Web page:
Nervous neighbors await information about 4 Nevada killings
By MICHELLE L. PRICE and KEN RITTER
CARSON CITY, Nev. (AP) - Nervous neighbors were burning lights at night in a northern Nevada community where Connie Koontz and Sophia Renken were killed this month in slayings that authorities blame on a 19-year-old from El Salvador said to be in the U.S. illegally.
Residents also were on edge about an hour's drive north, where Gerald David, 81, and his 80-year-old wife, Sharon, were found shot dead Jan. 16 in their south Reno home. The Davids were prominent members and officers of the Reno Rodeo Association.
Authorities are blaming the four killings over a six-day span on Wilbur Ernesto Martinez-Guzman, who was arrested Saturday in Carson City.
"It definitely shook a lot of people up," Gardnerville Ranchos resident Michael Lucas said Wednesday of the cases made part of the immigration debate when President Donald Trump cited them as evidence of the need for the proposed U.S.-Mexico border wall at the heart of a partial government shutdown.
"Four people in Nevada viciously robbed and killed by an illegal immigrant who should not have been in our Country," Trump said in a Monday tweet. "We need a powerful Wall!"
Authorities in Nevada's Washoe and Douglas counties, where the victims lived, have not said if robbery was a motive.
But prosecutors in the two counties have said they plan in coming days to charge Martinez-Guzman with the killings.
First, however, he'll be charged in Carson City on Thursday with burglary and stolen property crimes - amid prosecutors' arguments that he should remain jailed while investigators keep looking for links between him and the four dead people.
"They're continuing to look at, 'How were these cases connected?'" Carson City Sheriff Ken Furlong said. "I have a hard time believing these were random."
Federal immigration authorities told Furlong that Martinez-Guzman was from El Salvador and is in the U.S. illegally. Immigration and Customs Enforcement officials have not provided details about how he entered the U.S.
Some information about the killings could emerge during bail arguments before Justice of the Peace Thomas Armstrong. Martinez-Guzman also is expected to have a lawyer appointed to his case.
District Attorney Jason Woodbury said investigators found that Martinez-Guzman was cashing in the victims' belongings at pawn shops, but no evidence of similar killings in the state capital city.
Furlong said that apparently stolen property retrieved from Carson City apartments associated with Martinez-Guzman made him a suspect in several other burglaries.
Lucas said the killings have chilled the friendly warmth of Gardnerville Ranchos, where the snow-capped Sierra Nevada mountains frame a community where neighbors used to walk into each other's homes without knocking.
"I pulled over one day to check my phone, and I got immediately flooded with spotlights," Lucas said. "The homeowner came out with a rifle, was checking the side yard."
Lucas worked with 56-year-old Koontz at the nearby Walmart and knew her as funny, kind and a caregiver for her mother.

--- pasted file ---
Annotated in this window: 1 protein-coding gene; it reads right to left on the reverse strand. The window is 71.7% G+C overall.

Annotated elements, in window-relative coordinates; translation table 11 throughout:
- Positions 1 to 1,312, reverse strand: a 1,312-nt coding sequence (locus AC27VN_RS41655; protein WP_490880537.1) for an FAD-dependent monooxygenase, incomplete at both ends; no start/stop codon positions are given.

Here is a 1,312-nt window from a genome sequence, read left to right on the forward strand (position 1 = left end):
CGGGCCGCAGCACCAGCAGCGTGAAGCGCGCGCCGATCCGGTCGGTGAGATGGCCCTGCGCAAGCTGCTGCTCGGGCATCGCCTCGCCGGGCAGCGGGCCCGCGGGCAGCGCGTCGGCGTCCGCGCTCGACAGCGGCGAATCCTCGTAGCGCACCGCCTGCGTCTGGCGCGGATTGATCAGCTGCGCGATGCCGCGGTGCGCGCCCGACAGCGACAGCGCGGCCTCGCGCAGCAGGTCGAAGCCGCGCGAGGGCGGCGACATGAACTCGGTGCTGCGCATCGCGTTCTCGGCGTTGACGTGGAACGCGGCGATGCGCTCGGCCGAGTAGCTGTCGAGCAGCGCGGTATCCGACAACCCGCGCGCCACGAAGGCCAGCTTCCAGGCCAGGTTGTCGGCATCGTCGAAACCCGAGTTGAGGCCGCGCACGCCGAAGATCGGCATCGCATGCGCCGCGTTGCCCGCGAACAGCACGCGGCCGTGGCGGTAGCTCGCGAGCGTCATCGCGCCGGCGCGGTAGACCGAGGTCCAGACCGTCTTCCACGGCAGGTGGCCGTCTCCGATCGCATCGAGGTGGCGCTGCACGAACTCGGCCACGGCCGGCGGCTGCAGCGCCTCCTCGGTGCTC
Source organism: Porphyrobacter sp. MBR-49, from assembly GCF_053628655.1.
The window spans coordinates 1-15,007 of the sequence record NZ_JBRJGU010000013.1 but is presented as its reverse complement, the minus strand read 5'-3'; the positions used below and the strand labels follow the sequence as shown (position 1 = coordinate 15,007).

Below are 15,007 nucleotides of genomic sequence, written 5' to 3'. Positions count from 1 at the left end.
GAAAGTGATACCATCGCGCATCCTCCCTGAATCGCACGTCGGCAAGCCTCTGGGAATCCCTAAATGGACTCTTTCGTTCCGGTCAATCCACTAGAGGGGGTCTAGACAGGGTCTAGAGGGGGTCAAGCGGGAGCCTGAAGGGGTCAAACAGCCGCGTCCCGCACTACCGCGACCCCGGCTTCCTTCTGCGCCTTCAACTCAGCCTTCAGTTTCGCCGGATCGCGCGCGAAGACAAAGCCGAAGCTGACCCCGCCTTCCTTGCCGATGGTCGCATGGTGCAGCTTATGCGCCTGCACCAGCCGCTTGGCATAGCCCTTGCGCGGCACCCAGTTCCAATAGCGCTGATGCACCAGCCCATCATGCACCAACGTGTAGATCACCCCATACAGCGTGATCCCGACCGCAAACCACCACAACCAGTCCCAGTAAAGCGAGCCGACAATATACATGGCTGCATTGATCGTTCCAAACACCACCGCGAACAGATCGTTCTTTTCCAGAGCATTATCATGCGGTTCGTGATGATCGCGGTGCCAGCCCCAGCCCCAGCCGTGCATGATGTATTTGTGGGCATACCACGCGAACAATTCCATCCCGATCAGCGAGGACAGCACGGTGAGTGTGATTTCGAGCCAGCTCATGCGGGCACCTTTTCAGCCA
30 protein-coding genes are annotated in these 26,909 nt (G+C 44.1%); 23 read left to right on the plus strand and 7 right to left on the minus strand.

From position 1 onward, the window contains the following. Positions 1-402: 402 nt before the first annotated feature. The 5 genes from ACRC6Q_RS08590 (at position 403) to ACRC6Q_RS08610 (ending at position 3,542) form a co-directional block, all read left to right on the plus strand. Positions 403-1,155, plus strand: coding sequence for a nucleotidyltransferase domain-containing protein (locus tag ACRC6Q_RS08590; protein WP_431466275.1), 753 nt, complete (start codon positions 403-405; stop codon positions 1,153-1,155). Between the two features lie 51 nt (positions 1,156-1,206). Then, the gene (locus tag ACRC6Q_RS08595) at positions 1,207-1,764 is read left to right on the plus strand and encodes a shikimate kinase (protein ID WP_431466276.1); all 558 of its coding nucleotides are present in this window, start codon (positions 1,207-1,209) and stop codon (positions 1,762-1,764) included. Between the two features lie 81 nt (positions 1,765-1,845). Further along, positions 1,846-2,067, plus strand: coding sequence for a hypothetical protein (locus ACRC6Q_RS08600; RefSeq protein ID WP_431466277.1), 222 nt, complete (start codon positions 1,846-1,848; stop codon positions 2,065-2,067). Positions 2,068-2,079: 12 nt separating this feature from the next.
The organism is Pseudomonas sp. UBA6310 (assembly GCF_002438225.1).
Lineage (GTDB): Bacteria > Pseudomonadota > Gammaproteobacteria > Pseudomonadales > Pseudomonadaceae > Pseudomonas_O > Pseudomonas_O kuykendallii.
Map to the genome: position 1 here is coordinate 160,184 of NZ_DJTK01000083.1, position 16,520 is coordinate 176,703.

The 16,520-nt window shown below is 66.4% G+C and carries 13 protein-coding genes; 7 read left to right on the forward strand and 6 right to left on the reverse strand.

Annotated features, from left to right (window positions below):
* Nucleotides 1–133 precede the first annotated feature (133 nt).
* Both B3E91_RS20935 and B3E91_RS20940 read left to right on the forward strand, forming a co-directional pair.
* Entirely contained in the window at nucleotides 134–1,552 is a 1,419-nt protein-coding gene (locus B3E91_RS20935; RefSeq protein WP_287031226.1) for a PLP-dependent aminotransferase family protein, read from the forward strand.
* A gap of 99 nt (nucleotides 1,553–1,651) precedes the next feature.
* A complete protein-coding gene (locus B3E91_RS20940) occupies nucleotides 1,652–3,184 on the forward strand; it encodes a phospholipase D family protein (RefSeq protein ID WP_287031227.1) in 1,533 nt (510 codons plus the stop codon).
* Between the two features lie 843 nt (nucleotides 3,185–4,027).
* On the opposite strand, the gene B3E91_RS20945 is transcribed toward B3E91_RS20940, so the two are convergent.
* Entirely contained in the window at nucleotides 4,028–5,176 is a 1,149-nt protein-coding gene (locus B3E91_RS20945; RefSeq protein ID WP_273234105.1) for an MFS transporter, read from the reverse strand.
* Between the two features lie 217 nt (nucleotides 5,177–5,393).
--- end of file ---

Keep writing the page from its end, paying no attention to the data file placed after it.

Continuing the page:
Renken belonged to an antique automobile club, drove a Ford Model A and always volunteered to help. Her friend Robin Reedy said Renken seemed much younger than her 74 years.
Renken's neighbor, Jim Gibson, told The Associated Press he was home but didn't hear anything unusual the night investigators believe she was killed.
"I didn't leave the house for five or six days," Gibson said. He characterized his home as "pretty much on lockdown" with new security alarms, floodlights and a camera since Koontz's body was found Jan. 10 and Renken was discovered dead Jan. 13.
Neighbors worry, Gibson said, because police have not said how they believe the killer entered victims' homes.
Illegal immigration hasn't been a problem Gardnerville Ranchos in the past, Gibson said, but added that if the suspect "snuck across the border," it bolstered Trump's argument.
Since the first days of his presidency, Trump has repeatedly pointed to crimes committed by immigrants in the country illegally to argue that the U.S. needs a border wall and tougher immigration policies.
Many academics and Trump's critics have pushed back on this narrative, citing studies that have found immigrants are less likely to commit crimes than people born in the United States.
University of California, Irvine, sociology professor Ruben Rumbaut co-authored a recent study that said crime rates fell sharply from 1990 to 2015 at a time when illegal immigration spiked. Crime rates were low in immigrant-rich and border cities like El Paso, Texas, and San Diego.
Alex Nowrasteh of the libertarian Cato Institute, reviewed academic literature in 2015 and found, "With few exceptions, immigrants are less crime prone than natives or have no effect on crime rates ... (The) research is fairly one-sided."
Lucas said there were mixed feelings among his neighbors about Trump highlighting the Nevada killings. He said he didn't previously support a border wall but the killings made him reconsider.
"Something has to change," Lucas said of U.S. immigration policies. "The good people are struggling to get in and the bad people, it's too easy to get in."
Ritter reported from Las Vegas. Associated Press writer Elliot Spagat in San Diego contributed to this report.
Copyright 2019 The Associated Press. All rights reserved. This material may not be published, broadcast, rewritten or redistributed.
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